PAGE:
In the time of Jesus, Magdala was a thriving fishing village. It was home to Mary Magdalene — she was "Mary of Magdala." And it was located in the small area along the sea of Galilee where the bible said Jesus lived and ministered and performed most of his miracles.
"This stone is really unique, we've never excavated anything like it," said Dina Gorni, one of two architects from the Israeli Antiquities Authority who excavated the site.
"It took me 3 days to believe what I am seeing that we are standing in a synagogue from the time that the Beit Hamikdash, the Temple in Jerusalem was working," she said.
All this was a mere twenty inches beneath the topsoil. Incredibly, no other towns had been built over it in the centuries since. And no one had disturbed it. It was waiting, like Pompeii, to be discovered.
Father Juan Maria Solana Is Director of Jerusalem's Pontifical Institute. He said, "To be frank, I felt something about this place and this project, that it was impossible to explain."
He explained that his dream when he arrived in Jerusalem seven years ago was to build a church and hotel for pilgrims in the Galilee. After four years gathering donations Father Solana had enough to buy the land. And the dig began.
The new testament does not specify that Jesus ministered in Magdala, but Father Solana said the discovery of this synagogue means what we thought we knew will have to be re-examined.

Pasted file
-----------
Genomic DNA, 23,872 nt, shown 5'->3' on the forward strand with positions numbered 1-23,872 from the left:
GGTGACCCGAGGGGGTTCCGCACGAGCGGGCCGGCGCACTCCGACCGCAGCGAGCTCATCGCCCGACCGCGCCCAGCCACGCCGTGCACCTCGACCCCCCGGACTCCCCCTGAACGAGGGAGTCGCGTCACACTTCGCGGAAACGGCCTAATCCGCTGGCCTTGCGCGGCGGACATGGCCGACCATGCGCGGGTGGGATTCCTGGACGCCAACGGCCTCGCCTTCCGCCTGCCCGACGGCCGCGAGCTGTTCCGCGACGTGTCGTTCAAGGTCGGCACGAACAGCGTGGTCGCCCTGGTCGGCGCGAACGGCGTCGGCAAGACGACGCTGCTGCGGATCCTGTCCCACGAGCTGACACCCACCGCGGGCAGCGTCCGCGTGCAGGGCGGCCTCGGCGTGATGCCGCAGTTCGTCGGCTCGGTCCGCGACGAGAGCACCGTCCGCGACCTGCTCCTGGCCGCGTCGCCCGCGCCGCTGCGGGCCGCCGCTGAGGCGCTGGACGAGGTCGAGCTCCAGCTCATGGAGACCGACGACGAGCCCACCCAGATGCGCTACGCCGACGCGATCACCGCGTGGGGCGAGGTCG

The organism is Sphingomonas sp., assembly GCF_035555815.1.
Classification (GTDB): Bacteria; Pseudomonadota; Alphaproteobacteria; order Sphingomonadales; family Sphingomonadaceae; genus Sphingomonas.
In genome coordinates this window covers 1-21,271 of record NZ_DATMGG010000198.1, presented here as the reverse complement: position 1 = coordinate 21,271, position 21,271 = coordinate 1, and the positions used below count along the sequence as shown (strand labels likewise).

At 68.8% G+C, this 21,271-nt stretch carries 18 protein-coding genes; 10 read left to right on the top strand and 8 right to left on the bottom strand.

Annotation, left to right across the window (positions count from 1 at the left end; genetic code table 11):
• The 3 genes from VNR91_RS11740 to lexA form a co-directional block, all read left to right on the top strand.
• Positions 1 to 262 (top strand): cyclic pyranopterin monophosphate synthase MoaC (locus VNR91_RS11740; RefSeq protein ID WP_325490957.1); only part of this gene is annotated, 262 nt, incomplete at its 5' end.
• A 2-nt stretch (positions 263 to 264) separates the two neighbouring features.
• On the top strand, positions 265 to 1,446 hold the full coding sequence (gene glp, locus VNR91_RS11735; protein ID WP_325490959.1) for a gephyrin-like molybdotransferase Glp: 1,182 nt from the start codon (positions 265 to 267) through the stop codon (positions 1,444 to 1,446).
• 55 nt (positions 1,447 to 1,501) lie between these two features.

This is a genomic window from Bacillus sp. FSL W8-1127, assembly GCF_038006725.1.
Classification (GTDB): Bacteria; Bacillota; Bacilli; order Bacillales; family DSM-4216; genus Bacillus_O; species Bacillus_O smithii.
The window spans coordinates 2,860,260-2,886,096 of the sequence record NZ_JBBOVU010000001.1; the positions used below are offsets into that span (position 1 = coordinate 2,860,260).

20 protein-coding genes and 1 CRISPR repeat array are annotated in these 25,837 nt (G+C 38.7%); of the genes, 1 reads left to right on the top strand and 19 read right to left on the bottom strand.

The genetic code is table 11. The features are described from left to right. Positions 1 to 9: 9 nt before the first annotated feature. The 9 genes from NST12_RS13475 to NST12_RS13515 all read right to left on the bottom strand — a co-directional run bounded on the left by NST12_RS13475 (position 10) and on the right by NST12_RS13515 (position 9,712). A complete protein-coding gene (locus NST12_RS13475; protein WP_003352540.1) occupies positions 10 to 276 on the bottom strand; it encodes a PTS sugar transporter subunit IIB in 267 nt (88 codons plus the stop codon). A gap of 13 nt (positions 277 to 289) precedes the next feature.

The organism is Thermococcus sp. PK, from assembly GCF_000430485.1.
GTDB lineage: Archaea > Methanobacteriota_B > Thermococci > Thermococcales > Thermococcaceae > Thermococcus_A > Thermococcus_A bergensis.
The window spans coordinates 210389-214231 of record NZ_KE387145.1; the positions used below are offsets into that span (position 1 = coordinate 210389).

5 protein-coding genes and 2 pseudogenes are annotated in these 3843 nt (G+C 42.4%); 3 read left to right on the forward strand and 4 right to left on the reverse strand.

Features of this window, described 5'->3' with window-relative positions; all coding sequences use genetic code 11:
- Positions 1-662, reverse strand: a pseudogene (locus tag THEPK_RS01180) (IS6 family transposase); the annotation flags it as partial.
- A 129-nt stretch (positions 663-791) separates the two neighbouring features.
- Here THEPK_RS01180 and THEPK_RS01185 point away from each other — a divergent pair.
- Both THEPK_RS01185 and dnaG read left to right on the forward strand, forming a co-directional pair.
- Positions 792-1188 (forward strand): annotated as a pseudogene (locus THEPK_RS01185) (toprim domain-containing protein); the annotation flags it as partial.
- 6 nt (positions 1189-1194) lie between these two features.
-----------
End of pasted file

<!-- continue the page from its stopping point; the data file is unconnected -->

"From the Jewish point of view, the position is clear. It's a first century synagogue, beautifully decorated, with pieces of art and an altar such has never been found in any other synagogue from that time," Solana said. "Never, ever. From the Christian point of view, we cannot doubt that Jesus would have been there sometime. The first Christian communities used to gather in the synagogues. They were observant Jews. So it's clear that the first generation of Christians used to gather there."
And that, he said, could mean he and his workmen found the first Church on earth.
The two archaeologists working on the site, Arfan Najjar and Dina Gorni — one Muslim and the other Jewish — give cautious support to this theory.
They point out that the synagogue was located on the outskirts of Magdala. And it was built for a congregation of around 120, not the thousands who lived there; for people, in other words, who marked themselves off from the rest of Jewish Magdala.
Tramping around the site on a sunny winter's afternoon, the Sea of Galilee shimmering a few feet away, Gorni is still in awe of what they've found here, and its importance for both Christians and Jews.
"You can hear about or read about it, but to see it, it's only here. The story about Jesus and Mary Magdalene, the synagogue, the altar stone, it's so important to both religions, I think to the world," she said. "It was there for 2,000 years and it was waiting for us, for this generation, to see it, to come and touch it and to come and to pray here again."
When this dig is finished, Father Solana intends to preserve the ruins in an open air museum. He said finding what may be the site of Jesus' first ministry could be a real blessing for his church and hotel being built nearby.
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